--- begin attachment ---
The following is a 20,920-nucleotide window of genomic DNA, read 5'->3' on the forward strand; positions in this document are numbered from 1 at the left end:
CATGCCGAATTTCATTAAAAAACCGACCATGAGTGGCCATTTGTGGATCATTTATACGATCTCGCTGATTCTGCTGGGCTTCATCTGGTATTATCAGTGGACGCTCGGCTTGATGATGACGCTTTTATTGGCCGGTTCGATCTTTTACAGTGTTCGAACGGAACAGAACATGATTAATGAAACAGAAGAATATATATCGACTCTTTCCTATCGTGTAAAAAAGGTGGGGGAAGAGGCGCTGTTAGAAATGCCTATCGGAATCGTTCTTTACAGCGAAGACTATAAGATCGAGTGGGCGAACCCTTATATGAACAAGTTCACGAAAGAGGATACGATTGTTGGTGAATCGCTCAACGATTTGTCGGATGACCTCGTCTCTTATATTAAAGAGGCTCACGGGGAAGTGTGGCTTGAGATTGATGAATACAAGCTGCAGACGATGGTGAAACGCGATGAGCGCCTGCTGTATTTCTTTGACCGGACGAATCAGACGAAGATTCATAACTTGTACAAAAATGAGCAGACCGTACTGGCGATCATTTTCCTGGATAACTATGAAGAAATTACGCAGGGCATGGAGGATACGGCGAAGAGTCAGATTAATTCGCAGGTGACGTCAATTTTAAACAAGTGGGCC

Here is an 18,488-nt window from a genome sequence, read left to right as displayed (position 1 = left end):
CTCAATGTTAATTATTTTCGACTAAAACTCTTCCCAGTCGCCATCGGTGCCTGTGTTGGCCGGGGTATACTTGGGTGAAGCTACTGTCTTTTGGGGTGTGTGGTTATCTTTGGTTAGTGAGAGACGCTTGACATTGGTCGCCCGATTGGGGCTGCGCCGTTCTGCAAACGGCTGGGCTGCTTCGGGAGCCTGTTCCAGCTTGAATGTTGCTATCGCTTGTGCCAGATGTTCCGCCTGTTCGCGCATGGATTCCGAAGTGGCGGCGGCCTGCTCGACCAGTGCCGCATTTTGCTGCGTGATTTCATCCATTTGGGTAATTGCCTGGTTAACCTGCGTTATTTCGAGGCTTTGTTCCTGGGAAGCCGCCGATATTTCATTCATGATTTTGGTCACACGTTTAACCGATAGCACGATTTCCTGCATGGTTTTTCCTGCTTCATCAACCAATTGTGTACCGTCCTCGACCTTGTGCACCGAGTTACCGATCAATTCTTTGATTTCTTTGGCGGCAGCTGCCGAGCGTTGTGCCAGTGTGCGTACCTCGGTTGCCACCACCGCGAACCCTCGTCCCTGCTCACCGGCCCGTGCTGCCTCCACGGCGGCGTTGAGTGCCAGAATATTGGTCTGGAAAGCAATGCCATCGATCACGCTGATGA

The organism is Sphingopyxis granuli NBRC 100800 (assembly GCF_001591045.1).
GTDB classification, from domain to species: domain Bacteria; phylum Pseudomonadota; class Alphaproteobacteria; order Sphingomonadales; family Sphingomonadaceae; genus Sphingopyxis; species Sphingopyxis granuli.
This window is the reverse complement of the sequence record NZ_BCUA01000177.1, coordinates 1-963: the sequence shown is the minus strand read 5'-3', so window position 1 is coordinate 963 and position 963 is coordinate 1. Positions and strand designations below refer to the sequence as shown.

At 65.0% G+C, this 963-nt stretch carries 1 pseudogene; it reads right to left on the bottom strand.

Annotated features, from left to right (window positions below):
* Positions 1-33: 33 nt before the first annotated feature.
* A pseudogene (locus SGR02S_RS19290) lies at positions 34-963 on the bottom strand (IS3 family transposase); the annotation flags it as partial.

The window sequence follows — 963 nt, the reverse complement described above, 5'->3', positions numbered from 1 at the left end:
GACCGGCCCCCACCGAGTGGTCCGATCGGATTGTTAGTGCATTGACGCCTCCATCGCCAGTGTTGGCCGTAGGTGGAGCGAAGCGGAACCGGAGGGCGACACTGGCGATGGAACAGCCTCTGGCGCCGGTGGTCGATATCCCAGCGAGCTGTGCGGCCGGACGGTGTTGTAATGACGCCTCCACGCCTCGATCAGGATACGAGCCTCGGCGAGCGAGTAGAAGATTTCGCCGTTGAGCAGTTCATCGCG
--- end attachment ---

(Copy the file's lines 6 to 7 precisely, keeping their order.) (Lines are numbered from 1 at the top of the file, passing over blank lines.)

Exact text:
GTDB classification, from domain to species: domain Bacteria; phylum Pseudomonadota; class Alphaproteobacteria; order Sphingomonadales; family Sphingomonadaceae; genus Sphingopyxis; species Sphingopyxis granuli.
This window is the reverse complement of the sequence record NZ_BCUA01000177.1, coordinates 1-963: the sequence shown is the minus strand read 5'-3', so window position 1 is coordinate 963 and position 963 is coordinate 1. Positions and strand designations below refer to the sequence as shown.